Troy's no patsy

The last time Troy ventured into Death Valley was back in 2004 and there are more than a few eerie similarities between that trip and the one coming up on Saturday.

In 2004, LSU went on to defeat Troy 24-20, but needed a 30-yard touchdown pass from Marcus Randall to David Jones with 2:18 left on the clock to pull off the victory.


The Tigers had quarterback issues in 2004 just like they do now. Marcus Randall and JaMarcus Russell both struggled to replace Matt Mauck at quarterback, just as Jarrett Lee and Andrew Hatch have had their problems in trying to fill the void left by Matt Flynn.


Troy was LSU’s Homecoming opponent in 2004 and the Trojans will once again serve in that capacity this weekend.


This will mark only the second time the two teams have met and LSU (6-3, 3-3 SEC) was coming off a BCS national championship in both meetings.


If you’re looking for a blowout win by the Tigers then you may want to prepare yourself because Troy (6-3, 4-1 SBC) makes a habit out of playing the big boys close and not making it easy.


The Trojans are catching LSU at the perfect time too rather had they met in week two, five days after Hurricane Gustav hit Baton Rouge. Head coach Larry Blakeney has seen enough of the Tigers on film to know their weaknesses and that would be an advantage for Troy at this stage of the game.


Despite coming off a narrow loss to top-ranked Alabama where LSU played much better in certain areas, the Tigers are ripe for the picking this week. Jarrett Lee’s confidence is shaky at best and he will face a defense that is third in the country with 16 picks.


Troy has won four of its last five games after starting off the year 2-2 with a pair of road losses at Ohio State (28-10) and Oklahoma State (55-24), while the Tigers have dropped three of their last five.


A non-conference opponent is just what LSU needs to gain some confidence heading down the stretch, but this Troy team is not your typical rent-a-win when you step out of SEC play.



A Look at Troy’s Offense  


Levi Brown will start his fifth consecutive game on Saturday and the Trojans are 3-1 with the junior signal caller at the helm. He’s completed 69 percent of his passes for 1,227 yards and nine touchdowns on the season, which is far better than the guy he replaced in Jamie Hampton, who tossed nine scores and eight interceptions in five starts.


Troy is ranked 19th in the country and tops in the Sun Belt with 265 passing yards a game, and the Trojans average 31 points a contest.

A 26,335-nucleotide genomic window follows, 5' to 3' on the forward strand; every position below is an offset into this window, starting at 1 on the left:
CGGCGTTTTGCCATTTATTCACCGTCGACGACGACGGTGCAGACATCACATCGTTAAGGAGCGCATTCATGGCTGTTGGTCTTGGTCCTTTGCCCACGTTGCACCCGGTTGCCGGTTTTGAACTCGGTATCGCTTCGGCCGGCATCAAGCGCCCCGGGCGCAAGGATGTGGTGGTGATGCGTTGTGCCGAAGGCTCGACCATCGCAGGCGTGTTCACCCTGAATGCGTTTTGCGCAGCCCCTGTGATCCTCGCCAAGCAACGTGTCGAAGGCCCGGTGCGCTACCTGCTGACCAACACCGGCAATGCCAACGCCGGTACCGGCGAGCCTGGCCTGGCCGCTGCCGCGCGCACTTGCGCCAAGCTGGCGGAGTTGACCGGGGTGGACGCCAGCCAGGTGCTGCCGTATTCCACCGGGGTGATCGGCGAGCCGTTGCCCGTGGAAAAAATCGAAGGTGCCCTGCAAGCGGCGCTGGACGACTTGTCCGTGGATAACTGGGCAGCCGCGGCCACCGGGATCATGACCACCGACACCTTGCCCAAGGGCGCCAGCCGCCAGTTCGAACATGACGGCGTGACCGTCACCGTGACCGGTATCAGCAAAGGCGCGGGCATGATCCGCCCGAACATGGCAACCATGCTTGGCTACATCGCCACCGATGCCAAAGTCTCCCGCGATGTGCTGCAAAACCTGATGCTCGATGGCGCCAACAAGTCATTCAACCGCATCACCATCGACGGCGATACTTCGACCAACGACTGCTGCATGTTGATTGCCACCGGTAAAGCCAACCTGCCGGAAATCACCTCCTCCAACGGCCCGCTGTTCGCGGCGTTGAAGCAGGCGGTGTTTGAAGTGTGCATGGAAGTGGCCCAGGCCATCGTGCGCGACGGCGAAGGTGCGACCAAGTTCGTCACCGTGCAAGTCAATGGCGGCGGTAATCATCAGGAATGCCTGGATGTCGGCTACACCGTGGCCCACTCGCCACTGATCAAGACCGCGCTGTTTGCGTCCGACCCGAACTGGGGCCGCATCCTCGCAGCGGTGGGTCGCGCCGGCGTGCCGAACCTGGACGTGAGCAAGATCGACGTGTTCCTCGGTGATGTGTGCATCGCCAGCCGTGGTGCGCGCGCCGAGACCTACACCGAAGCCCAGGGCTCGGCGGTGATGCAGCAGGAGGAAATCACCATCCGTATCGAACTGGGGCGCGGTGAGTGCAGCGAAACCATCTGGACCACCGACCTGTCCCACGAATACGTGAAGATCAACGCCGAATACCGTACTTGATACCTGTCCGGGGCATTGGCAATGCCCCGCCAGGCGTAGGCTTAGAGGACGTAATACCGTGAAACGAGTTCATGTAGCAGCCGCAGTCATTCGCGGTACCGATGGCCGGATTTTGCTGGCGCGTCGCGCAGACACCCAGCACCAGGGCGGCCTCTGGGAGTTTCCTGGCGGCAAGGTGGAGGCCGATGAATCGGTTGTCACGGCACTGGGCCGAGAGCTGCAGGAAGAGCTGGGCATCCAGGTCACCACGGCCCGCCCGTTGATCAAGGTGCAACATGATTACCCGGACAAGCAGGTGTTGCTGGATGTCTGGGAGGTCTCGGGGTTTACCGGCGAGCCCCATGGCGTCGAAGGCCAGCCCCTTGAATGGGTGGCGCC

The run game adds another 166 yards a game behind leading rusher DuJuan Harris (131-690-7), Jerrel Jernigan (22-190) and Maurice Greer (23-164-1).


The Trojans put a lot of people in motion and Blakeney likes to get the ball in Jernigan’s hands anyway he can. You’ll see him line up in the backfield at times, on the outside and in the slot. He’s the Trojans’ biggest playmaker and also the leading receiver with 54 grabs for 666 yards and five touchdowns.


Brown will also look for Kennard Burton (37-374) and Harris (25-166-2) out of the backfield.


Troy has a good offensive line that averages a little over 6-2, 298 pounds. The Trojans have allowed only seven sacks on the year and the men up front are paving the way for a rushing attack that picks up 4.8 yards a clip.



A Look at Troy’s Defense


The Trojans have the top ranked defense in the Sun Belt, but that isn’t saying much.


Troy leads the league at scoring defense, giving up 21 points a game, and total defense at 324 yards an outing.


Troy’s troops yield 135 yards on the ground and are led up front by defensive end Brandon Lang. He leads the team with 6.5 sacks and 13.5 tackles for loss, to go along with his 44 tackles and two forced fumbles.


New Orleans-native Dion Gales is tied for second on the team with 5.5 sacks from his nose guard spot and he’s added 36 stops including nine for a loss.


Middle linebacker Boris Lee leads Troy with 84 tackles, while Bear Woods and Terrence Moore are right there with 64 and 54 stops, respectively.


Troy’s back seven has made a lot of plays this season and is a big reason why the Trojans lead the conference at giving up 188 yards a game through the air. But the pressure by the front four deserves some kudos as well for the 26 sacks Troy has on the year.


The leader in the defensive backfield is senior free safety Sherrod Martin, who has a team-leading four interceptions and 10 passes broken up. Moore has added three interceptions from his linebacker spot and Lee has picked off a couple of passes too.



A Look at Troy’s Special Teams


Jorrick Calvin (18-507-1) has already taken one back to the house on kickoffs and he’s a legitimate threat for the Trojans.


Sam Glusman has been sporadic on field goals hitting 15-of-22 and Will Goggans has not been much more reliable punting the football (38.5 avg).





Troy can look to 2004 as a sign for hope, but any edge the Trojans may have had went out the window when several players started talking smack early in the week.


The loss to Alabama stung LSU, but this team has always responded the following week.



Our Call


Les Miles has never lost two games in a row since he’s been at LSU and he’s going to keep that streak intact.


Troy isn’t going to go down easy and this one will be much closer than Tiger fans would like.


Charles Scott (156-981-13) will break the 1,000-yard mark on his first carry and the Tigers will score on their opening drive.


However, the offense will sputter and Troy will keep it close at halftime.


Jarrett Lee will come alive in the second half and the Tigers will tack on a few scores and pull away late in the third.


LSU 34, Troy 17

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